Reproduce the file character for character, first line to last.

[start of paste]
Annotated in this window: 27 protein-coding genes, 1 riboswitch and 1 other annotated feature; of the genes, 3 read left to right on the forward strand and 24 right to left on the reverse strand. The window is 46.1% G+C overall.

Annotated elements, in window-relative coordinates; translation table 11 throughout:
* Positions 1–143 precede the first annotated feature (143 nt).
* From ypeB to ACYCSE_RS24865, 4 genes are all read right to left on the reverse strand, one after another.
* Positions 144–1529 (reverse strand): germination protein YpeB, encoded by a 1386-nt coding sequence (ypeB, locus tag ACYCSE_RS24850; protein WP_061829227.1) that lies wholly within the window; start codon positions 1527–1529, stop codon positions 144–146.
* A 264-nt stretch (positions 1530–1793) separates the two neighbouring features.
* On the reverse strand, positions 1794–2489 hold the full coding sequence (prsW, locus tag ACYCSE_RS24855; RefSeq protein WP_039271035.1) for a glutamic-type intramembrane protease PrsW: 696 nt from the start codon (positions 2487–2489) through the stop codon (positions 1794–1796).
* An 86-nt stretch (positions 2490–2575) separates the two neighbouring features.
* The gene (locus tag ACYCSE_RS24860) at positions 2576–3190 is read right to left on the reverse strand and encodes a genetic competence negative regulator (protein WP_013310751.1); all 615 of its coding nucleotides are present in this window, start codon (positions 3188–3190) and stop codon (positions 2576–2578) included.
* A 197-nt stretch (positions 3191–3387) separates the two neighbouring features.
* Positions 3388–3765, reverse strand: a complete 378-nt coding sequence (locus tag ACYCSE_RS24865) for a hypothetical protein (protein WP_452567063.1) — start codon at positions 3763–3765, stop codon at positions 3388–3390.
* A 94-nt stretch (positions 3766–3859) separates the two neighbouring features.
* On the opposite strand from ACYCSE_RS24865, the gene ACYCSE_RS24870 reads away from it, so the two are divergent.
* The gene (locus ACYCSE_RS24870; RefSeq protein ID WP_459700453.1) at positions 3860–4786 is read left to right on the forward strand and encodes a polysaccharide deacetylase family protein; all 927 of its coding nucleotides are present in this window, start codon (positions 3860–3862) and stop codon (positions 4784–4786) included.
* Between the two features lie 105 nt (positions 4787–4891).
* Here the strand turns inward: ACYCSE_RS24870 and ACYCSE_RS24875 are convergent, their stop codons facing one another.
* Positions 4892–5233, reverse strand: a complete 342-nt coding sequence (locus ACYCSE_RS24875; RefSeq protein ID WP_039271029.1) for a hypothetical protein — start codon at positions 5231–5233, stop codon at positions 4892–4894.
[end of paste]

Annotated in this window: 27 protein-coding genes, 1 riboswitch and 1 other annotated feature; of the genes, 3 read left to right on the forward strand and 24 right to left on the reverse strand. The window is 46.1% G+C overall.

Annotated elements, in window-relative coordinates; translation table 11 throughout:
* Positions 1–143 precede the first annotated feature (143 nt).
* From ypeB to ACYCSE_RS24865, 4 genes are all read right to left on the reverse strand, one after another.
* Positions 144–1529 (reverse strand): germination protein YpeB, encoded by a 1386-nt coding sequence (ypeB, locus tag ACYCSE_RS24850; protein WP_061829227.1) that lies wholly within the window; start codon positions 1527–1529, stop codon positions 144–146.
* A 264-nt stretch (positions 1530–1793) separates the two neighbouring features.
* On the reverse strand, positions 1794–2489 hold the full coding sequence (prsW, locus tag ACYCSE_RS24855; RefSeq protein WP_039271035.1) for a glutamic-type intramembrane protease PrsW: 696 nt from the start codon (positions 2487–2489) through the stop codon (positions 1794–1796).
* An 86-nt stretch (positions 2490–2575) separates the two neighbouring features.
* The gene (locus tag ACYCSE_RS24860) at positions 2576–3190 is read right to left on the reverse strand and encodes a genetic competence negative regulator (protein WP_013310751.1); all 615 of its coding nucleotides are present in this window, start codon (positions 3188–3190) and stop codon (positions 2576–2578) included.
* A 197-nt stretch (positions 3191–3387) separates the two neighbouring features.
* Positions 3388–3765, reverse strand: a complete 378-nt coding sequence (locus tag ACYCSE_RS24865) for a hypothetical protein (protein WP_452567063.1) — start codon at positions 3763–3765, stop codon at positions 3388–3390.
* A 94-nt stretch (positions 3766–3859) separates the two neighbouring features.
* On the opposite strand from ACYCSE_RS24865, the gene ACYCSE_RS24870 reads away from it, so the two are divergent.
* The gene (locus ACYCSE_RS24870; RefSeq protein ID WP_459700453.1) at positions 3860–4786 is read left to right on the forward strand and encodes a polysaccharide deacetylase family protein; all 927 of its coding nucleotides are present in this window, start codon (positions 3860–3862) and stop codon (positions 4784–4786) included.
* Between the two features lie 105 nt (positions 4787–4891).
* Here the strand turns inward: ACYCSE_RS24870 and ACYCSE_RS24875 are convergent, their stop codons facing one another.
* Positions 4892–5233, reverse strand: a complete 342-nt coding sequence (locus ACYCSE_RS24875; RefSeq protein ID WP_039271029.1) for a hypothetical protein — start codon at positions 5231–5233, stop codon at positions 4892–4894.